The Economist recently published an article  profiling the current dilemma the Nigerian economy is facing in which they made a case for devaluing the Naira.

While, as the article noted, devaluation of a currency in the face of market forces can have attendant benefits, as it encourages foreign direct investment, which could spur domestic production, and thus jumpstart an economy; the Economists approach to 'The Nigerian Problem' is not the right move, as devaluation of a currency is not a one size fits all solution to an economic crisis in the face of foreign currency shortages. 

Since The Economist was insistent about going down memory lane regarding Buhari's similar predicament during his first time as Head of State, in which he similarly refused to devalue the Naira amidst falling oil prices, it's particularly important to highlight the fact that the article chose to ‎be selective about it's memory of history, and completely omitted the aftermath of Buhari's 1985 ouster, in which Babangida came into power and subsequently followed the IMF (and in this case, the Economist's) recommendation of devaluing the Naira.

For others in the then 'Voltron' and 'Tales by Moonlight' era of my generation who might not remember what happened, as a result of the Structural Adjustment Program and other IMF recommended policies which Babangida dutifully followed; by devaluing the Naira, the economy nosedived even further and the attendant inflation almost crippled the economy. 

Frankly, devaluation would be the absolute worst thing we can do at the moment, and for the same reason it was a bad idea then: WE DO NOT PRODUCE LOCALLY. 

Devaluation usually favors economies who have considerable exports, as their goods would be attractive internationally, thus easily earn foreign exchange. The influx of the foreign funds into their local economy further spurs local development and even more exports, thereby making their products have a larger market share worldwide and the attendant ripple effects, which is why the West was against China artificially devaluing their currency sometime back.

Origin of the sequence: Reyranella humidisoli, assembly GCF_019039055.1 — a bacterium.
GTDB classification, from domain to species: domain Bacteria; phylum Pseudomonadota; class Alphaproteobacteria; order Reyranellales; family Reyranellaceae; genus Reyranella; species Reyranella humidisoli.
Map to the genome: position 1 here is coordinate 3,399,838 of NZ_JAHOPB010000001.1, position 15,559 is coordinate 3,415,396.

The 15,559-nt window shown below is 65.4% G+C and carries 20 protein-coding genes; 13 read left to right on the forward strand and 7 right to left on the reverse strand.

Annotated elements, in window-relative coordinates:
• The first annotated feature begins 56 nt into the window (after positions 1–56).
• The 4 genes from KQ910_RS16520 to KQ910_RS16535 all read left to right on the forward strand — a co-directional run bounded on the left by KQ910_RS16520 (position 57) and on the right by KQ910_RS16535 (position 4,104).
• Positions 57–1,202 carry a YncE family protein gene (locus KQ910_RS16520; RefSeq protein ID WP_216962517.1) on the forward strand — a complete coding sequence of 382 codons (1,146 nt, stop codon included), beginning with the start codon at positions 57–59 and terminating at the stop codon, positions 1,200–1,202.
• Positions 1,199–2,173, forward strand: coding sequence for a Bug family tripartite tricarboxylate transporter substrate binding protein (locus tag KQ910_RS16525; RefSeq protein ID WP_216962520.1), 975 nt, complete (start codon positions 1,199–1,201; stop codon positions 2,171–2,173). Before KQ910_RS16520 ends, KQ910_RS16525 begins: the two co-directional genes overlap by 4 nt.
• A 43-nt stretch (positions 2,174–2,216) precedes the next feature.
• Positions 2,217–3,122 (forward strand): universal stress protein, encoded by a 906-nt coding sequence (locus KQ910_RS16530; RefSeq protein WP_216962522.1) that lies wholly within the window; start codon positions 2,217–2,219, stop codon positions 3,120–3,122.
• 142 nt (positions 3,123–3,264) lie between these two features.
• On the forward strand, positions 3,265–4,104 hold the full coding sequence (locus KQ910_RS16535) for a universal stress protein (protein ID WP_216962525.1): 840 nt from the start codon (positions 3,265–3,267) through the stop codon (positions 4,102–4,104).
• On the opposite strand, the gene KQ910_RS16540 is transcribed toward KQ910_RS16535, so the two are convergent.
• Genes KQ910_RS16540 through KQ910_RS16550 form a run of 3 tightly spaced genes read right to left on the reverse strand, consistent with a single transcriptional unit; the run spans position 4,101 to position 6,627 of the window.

Yes, devaluing our currency would encourage foreign direct investment as external investors would find it easier to come into the market, but to what end? Would we be attracting long term investors who are looking to invest in manufacturing, agriculture, solid minerals, and other local content that the economy desperately needs to become self reliant, while they still earn massive profits as a result of the huge demand/middle class that exists in the country, or would they simply be the kind of investors looking to pick up assets on the cheap with their almighty dollars which at the moment, they can only pump into the economy at the official bank rates. 
 
In Nigeria's case, devaluing our currency would only make our situation go from bad to worse as it would further drain our depleted foreign exchange since we rely almost completely on imports, and would not replenish the depleted Dollar coffers through exports.
 
Instead, the current Buhari led government's approach of encouraging local production by limiting access to foreign exchange for non-essential imports is the way to go, and I personally look forward to even more of it, such as outright removal of the fuel subsidy, as the scarce funds could instead be used to subsidise more critical sectors that have more impact on the masses, such as health and education. But that is another story.

Limiting access to foreign exchange is not adequate however, the next step is creating an enabling environment for business and production to thrive, by providing Loans to SME's, Policies which encourage entrepreneurship, Tax incentives for SME's, agricultural, manufacturing and other critical local content sectors, and most of all by providing Power and Mass Railway transportation.

This is a rare once in a lifetime OPPORTUNITY to restructure our economy from an import dependent economy, to a diversified export driven one, which would never have been possible if we still had the revenue cushion the oil exports provided.

Yes, we will feel the pains, but for long term positive impact, no pain, no gain. 

Another silver lining of these issues (opportunities) is that, by making governance less attractive for money-grabbing opportunistic politicians (because the easy oil money simply doesn't exist any longer, as witnessed by the various state governments who are on the edge of bankruptcy and currently unable to pay civil servants, due to the lack of IGR), we would gradually witness an influx of more competent leaders and administrators who are actually coming to serve, and who have interesting ideas on how to internally generate revenue.

These issues are more or less a God sent opportunity, hope Nigeria uses it wisely. 

 

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